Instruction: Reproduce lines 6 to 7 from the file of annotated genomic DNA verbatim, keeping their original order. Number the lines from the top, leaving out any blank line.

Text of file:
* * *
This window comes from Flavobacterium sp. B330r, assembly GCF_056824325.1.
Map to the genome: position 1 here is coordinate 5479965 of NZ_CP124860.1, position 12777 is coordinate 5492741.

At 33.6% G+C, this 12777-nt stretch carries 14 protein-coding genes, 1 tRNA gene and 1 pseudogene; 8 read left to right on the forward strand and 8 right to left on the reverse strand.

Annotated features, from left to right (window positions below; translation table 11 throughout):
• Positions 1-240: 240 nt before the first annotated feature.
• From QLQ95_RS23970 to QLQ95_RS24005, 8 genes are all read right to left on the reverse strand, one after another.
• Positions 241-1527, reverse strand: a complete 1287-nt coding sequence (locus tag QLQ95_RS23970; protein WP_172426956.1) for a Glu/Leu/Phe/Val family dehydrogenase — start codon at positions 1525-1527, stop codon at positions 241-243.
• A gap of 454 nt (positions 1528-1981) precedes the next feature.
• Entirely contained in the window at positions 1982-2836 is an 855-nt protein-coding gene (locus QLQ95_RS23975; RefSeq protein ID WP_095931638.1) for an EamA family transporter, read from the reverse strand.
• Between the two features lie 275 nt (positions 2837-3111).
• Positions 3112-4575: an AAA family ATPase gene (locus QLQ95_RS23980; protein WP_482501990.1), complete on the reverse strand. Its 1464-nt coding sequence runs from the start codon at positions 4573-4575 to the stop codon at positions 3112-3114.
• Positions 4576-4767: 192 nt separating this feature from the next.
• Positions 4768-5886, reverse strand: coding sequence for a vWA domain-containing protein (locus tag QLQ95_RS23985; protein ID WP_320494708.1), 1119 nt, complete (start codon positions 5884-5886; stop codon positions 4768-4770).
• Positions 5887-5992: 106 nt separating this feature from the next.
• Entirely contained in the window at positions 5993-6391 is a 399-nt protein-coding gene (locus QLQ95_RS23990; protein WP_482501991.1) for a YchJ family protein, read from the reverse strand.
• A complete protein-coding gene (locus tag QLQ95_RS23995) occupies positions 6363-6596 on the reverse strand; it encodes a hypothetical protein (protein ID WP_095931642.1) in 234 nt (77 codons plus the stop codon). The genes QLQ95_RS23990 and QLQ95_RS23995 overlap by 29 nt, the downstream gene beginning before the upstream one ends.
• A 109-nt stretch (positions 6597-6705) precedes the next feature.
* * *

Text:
• From QLQ95_RS23970 to QLQ95_RS24005, 8 genes are all read right to left on the reverse strand, one after another.
• Positions 241-1527, reverse strand: a complete 1287-nt coding sequence (locus tag QLQ95_RS23970; protein WP_172426956.1) for a Glu/Leu/Phe/Val family dehydrogenase — start codon at positions 1525-1527, stop codon at positions 241-243.